Love Takes Time

They say food is love. If that is true, then the brand of love I want to cultivate is best represented by slow food, the sort that sits at a lazy simmer for hours, or rises gently into a yeasty pillow of dough. It speaks of comfort, patience and effort. Not to say that quick-fix meals aren’t an equally expression of love or nurture in their own way—most nights that is all I can personally manage, and I know my family appreciates a 30-minute meal just as much as one I slaved over all day. But special occasions deserve special meals, so I spent most of the day yesterday working on one. Since we can’t afford to eat out much anymore, I decided to make something we haven’t had for a good long while: cannelloni, with fresh pasta and homemade ragu bolognese.

It was delicious. Using Marcella Hazan’s recipes, it took like 7 hours to make, most of which was fortunately just simmering time for the ragu. I had some boneless pork shoulder meat leftover from making Hawaiian braised pork last week, so I ground that up and added it to the sauce. I slightly adapted Marcella’s cannelloni filling to use spinach rather than more meat, and rolled up the noodles jelly-roll style as she recommended. Doesn’t make the most lovely photograph, but hopefully Jeremy thought it was worth the effort (and the time he spent watching Nolan while I worked).

In our house, no pasta dish is complete without bread to accompany it, and bread seemed like an appropriate labor of love to make for my bread fiend on Valentine’s Day. I chose a recipe for oatmeal buttermilk bread from the Macrina Bakery & Cafe Cookbook. The plan was to make a single loaf of bread to go with the pasta, but, as I have found to be the case with this cookbook, there was enough dough to make not only a huge loaf, but also nearly a dozen rolls. (Last time I baked bread from this book, I ended up with a loaf bigger than my pizza stone. No joke!)

I only made a few slight adjustments to this recipe out of necessity. I had to use quite a bit more flour than called for, probably as much as 2 cups, because the dough was much too sticky to work with. I also made a substitution for the buttermilk that seemed to work out perfectly—a 50/50 mix of 2% milk and lowfat plain yogurt, mixed together. I made my rolls into little “love knots” for a little interest, and baked them at 400F for 12 or 13 minutes. The loaf went in at 385F as called for, but came out again after only 40 minutes with a much darker top than I would have liked. Next time I would start temping it after 30 minutes or so.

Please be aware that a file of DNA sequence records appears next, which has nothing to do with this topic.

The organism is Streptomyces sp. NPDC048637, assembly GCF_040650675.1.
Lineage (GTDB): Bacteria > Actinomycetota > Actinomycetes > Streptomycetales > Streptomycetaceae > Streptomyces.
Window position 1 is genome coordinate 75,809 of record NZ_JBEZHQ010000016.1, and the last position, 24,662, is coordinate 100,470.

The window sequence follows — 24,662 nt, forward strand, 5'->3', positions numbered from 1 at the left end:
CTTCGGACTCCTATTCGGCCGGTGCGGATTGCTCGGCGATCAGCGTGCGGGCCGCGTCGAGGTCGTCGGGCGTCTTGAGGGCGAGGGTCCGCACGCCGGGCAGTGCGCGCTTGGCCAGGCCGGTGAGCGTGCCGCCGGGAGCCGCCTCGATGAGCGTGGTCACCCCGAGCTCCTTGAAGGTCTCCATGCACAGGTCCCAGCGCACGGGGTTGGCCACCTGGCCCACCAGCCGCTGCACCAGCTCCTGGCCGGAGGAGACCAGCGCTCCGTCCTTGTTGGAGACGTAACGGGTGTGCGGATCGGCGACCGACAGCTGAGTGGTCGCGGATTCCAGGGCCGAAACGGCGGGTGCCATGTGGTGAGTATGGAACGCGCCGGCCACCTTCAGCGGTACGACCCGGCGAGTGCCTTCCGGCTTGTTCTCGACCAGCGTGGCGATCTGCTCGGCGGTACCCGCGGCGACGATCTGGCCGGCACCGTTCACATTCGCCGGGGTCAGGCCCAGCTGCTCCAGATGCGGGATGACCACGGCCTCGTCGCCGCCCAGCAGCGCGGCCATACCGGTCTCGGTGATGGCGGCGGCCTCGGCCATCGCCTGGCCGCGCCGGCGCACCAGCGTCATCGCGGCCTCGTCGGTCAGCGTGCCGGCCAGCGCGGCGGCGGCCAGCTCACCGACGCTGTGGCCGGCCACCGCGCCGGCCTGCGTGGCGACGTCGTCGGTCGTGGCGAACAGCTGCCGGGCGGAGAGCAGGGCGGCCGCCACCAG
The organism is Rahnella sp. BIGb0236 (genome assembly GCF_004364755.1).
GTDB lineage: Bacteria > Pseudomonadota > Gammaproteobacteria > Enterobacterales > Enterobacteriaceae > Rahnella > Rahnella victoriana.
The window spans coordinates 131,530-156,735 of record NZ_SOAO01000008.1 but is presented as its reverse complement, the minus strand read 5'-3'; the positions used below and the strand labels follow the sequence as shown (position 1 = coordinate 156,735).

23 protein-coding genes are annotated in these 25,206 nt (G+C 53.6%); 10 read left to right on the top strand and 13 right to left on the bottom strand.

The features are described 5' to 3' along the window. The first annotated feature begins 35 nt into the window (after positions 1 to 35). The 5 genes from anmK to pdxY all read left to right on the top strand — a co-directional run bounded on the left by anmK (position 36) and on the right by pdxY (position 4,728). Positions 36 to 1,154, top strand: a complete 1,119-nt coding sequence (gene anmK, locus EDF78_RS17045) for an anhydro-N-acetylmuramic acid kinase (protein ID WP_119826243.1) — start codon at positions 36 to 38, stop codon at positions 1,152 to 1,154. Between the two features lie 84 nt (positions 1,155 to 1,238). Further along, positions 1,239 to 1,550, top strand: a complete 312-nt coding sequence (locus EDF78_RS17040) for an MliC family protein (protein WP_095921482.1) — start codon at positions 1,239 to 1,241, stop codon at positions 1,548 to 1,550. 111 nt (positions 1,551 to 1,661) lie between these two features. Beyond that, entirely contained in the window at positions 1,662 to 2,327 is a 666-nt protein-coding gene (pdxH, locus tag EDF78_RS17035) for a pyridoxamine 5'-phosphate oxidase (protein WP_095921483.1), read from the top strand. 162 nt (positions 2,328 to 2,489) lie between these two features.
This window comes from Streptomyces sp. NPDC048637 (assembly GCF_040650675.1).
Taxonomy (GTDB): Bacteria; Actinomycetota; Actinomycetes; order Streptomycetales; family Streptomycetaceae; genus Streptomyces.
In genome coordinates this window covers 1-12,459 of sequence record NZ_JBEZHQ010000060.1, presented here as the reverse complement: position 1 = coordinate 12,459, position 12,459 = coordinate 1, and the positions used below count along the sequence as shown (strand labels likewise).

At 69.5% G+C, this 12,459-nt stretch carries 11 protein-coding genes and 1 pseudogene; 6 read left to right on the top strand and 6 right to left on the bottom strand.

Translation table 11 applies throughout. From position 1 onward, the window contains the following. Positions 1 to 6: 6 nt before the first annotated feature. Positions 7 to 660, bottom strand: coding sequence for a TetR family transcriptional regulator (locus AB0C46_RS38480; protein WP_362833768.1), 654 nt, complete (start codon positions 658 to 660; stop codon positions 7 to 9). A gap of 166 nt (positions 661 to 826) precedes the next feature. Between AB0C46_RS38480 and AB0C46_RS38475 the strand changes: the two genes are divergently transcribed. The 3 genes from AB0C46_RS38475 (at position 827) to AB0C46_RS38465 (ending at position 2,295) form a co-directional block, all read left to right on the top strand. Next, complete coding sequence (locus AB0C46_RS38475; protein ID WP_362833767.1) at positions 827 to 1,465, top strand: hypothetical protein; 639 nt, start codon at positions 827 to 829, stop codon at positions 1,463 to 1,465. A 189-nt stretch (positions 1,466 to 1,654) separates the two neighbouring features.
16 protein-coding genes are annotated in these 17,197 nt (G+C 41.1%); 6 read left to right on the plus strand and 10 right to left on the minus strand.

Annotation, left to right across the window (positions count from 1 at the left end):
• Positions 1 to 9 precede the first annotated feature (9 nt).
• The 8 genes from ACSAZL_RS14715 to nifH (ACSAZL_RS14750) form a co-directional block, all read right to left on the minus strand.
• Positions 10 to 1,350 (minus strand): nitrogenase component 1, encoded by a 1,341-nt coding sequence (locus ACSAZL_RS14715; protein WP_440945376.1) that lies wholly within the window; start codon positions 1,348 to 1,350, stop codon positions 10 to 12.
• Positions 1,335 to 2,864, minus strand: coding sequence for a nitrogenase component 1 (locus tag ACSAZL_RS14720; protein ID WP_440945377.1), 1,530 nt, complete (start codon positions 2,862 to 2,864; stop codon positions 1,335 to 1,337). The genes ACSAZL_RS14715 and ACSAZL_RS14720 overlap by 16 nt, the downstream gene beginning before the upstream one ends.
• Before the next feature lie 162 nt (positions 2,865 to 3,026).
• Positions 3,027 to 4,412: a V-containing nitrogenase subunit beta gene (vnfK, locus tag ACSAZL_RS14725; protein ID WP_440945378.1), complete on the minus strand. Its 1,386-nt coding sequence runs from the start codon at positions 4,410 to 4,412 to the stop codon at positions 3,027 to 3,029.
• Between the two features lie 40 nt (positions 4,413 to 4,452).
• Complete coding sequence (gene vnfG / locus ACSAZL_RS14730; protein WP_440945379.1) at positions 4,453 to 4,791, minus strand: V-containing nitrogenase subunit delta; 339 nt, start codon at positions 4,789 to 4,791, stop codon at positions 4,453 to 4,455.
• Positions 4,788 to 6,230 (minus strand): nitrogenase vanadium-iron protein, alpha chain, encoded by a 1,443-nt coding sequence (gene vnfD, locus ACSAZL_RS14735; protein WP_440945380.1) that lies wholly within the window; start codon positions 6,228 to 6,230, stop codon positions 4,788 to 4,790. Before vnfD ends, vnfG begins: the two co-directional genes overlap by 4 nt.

Oatmeal Buttermilk Bread

1 1/2 C rolled oats
1 C boiling water
1/4 C warm water
2 tsp dried yeast
1 1/2 C buttermilk
1/2 C canola oil
1/2 C light brown sugar
1 C whole wheat flour
3 1/2 C unbleached AP flour
2 tsp kosher salt

Set aside 1/4 C oats for topping bread. Place the remaining 1 1/4 C oats in a small bowl and cover with the boiling water. Mix together and allow to soak uncovered until the water is absorbed, about 10 minutes.

Place warm water and yeast in the bowl of your stand mixer and stir to combine. Allow to proof for 5 minutes, then add soaked oats, buttermilk, oil, brown sugar, salt, and both flours. Use the hook attachment of your stand mixer to knead the dough for about 10 minutes, or until the dough becomes less wet and forms a satiny ball that bounces back quickly when pressed.

Place dough in an oiled bowl and cover with plastic wrap. Proof in a warm place for about an hour, or until the dough has almost doubled in size. Pull dough out of the bowl and shape in a 9×5 loaf pan. Cover with plastic wrap and allow to proof again for about 45 minutes. Spray the top of the loaf with a light coat of water and sprinkle with reserved oats. Bake in a preheated 385F oven for about an hour, until the top is a deep golden brown, and the internal temperature is about 195F. Allow to rest in the pan on a rack for 30 minutes, before removing from the pan to cool completely.

Source: Macrina Bakery & Cafe Cookbook by Leslie Mackie.

Related Posts with Thumbnails

Leave a Reply